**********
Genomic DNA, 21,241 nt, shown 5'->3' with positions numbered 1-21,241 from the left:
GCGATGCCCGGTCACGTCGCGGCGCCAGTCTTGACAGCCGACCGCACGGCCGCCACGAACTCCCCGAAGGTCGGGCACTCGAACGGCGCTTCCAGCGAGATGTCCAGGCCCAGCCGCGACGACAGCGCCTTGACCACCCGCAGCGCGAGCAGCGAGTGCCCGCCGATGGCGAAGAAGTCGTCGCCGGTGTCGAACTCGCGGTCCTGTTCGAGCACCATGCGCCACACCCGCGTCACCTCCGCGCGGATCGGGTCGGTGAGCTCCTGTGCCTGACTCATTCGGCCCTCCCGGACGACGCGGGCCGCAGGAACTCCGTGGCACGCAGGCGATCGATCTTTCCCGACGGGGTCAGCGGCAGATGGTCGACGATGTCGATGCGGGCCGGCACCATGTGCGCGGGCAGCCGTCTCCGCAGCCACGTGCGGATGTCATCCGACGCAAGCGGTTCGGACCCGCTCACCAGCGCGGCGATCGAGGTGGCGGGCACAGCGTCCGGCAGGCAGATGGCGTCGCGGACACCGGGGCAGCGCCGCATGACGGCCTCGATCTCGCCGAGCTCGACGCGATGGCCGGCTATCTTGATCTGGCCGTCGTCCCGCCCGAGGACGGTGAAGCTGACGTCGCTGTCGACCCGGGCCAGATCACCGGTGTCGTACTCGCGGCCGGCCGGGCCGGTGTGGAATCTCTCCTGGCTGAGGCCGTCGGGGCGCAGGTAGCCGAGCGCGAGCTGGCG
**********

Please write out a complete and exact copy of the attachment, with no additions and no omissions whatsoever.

Genomic DNA, 21,241 nt, shown 5'->3' with positions numbered 1-21,241 from the left:
GCGATGCCCGGTCACGTCGCGGCGCCAGTCTTGACAGCCGACCGCACGGCCGCCACGAACTCCCCGAAGGTCGGGCACTCGAACGGCGCTTCCAGCGAGATGTCCAGGCCCAGCCGCGACGACAGCGCCTTGACCACCCGCAGCGCGAGCAGCGAGTGCCCGCCGATGGCGAAGAAGTCGTCGCCGGTGTCGAACTCGCGGTCCTGTTCGAGCACCATGCGCCACACCCGCGTCACCTCCGCGCGGATCGGGTCGGTGAGCTCCTGTGCCTGACTCATTCGGCCCTCCCGGACGACGCGGGCCGCAGGAACTCCGTGGCACGCAGGCGATCGATCTTTCCCGACGGGGTCAGCGGCAGATGGTCGACGATGTCGATGCGGGCCGGCACCATGTGCGCGGGCAGCCGTCTCCGCAGCCACGTGCGGATGTCATCCGACGCAAGCGGTTCGGACCCGCTCACCAGCGCGGCGATCGAGGTGGCGGGCACAGCGTCCGGCAGGCAGATGGCGTCGCGGACACCGGGGCAGCGCCGCATGACGGCCTCGATCTCGCCGAGCTCGACGCGATGGCCGGCTATCTTGATCTGGCCGTCGTCCCGCCCGAGGACGGTGAAGCTGACGTCGCTGTCGACCCGGGCCAGATCACCGGTGTCGTACTCGCGGCCGGCCGGGCCGGTGTGGAATCTCTCCTGGCTGAGGCCGTCGGGGCGCAGGTAGCCGAGCGCGAGCTGGCG